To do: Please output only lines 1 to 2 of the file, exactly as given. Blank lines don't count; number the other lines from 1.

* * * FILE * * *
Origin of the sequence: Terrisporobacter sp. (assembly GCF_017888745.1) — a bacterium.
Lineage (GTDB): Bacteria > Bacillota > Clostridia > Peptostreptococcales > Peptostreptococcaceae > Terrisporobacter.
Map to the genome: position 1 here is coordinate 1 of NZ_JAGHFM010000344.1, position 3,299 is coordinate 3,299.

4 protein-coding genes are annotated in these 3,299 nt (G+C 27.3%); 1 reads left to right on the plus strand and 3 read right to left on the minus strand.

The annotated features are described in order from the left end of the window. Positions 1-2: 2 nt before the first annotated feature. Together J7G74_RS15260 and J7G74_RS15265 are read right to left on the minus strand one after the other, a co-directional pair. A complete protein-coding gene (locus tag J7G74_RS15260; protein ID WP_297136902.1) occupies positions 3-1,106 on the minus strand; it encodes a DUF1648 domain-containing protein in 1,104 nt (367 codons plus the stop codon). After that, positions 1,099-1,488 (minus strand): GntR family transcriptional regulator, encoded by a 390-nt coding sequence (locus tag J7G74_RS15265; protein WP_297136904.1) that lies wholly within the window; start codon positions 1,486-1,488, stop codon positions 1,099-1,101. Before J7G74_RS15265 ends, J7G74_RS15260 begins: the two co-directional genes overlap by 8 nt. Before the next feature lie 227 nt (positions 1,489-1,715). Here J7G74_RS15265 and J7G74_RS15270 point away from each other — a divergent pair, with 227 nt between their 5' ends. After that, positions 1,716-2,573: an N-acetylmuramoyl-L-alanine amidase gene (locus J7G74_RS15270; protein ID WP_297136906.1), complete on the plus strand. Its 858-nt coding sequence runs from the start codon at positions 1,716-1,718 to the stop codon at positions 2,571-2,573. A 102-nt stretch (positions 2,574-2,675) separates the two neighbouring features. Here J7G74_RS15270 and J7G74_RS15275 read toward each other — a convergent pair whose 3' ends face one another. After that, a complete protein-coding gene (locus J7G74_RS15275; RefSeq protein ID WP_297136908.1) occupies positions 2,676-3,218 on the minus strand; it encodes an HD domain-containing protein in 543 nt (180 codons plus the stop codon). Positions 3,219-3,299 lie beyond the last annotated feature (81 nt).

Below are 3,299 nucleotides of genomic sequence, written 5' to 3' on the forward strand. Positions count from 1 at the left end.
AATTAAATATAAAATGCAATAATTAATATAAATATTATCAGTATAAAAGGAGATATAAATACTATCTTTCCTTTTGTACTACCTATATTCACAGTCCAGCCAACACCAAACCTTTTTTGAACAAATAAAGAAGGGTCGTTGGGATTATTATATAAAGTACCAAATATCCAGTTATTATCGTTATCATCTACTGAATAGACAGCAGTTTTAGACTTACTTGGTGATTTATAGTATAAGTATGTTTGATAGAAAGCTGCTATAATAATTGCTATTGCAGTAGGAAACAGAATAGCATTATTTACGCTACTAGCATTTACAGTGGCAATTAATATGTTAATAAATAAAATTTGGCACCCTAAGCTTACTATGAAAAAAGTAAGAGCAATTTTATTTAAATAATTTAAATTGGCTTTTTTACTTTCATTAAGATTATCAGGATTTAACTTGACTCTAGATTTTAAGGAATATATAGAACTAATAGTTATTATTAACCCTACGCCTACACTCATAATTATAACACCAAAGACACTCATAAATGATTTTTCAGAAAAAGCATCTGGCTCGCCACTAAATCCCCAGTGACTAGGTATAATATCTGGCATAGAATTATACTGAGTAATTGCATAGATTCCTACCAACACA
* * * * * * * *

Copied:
Origin of the sequence: Terrisporobacter sp. (assembly GCF_017888745.1) — a bacterium.
Lineage (GTDB): Bacteria > Bacillota > Clostridia > Peptostreptococcales > Peptostreptococcaceae > Terrisporobacter.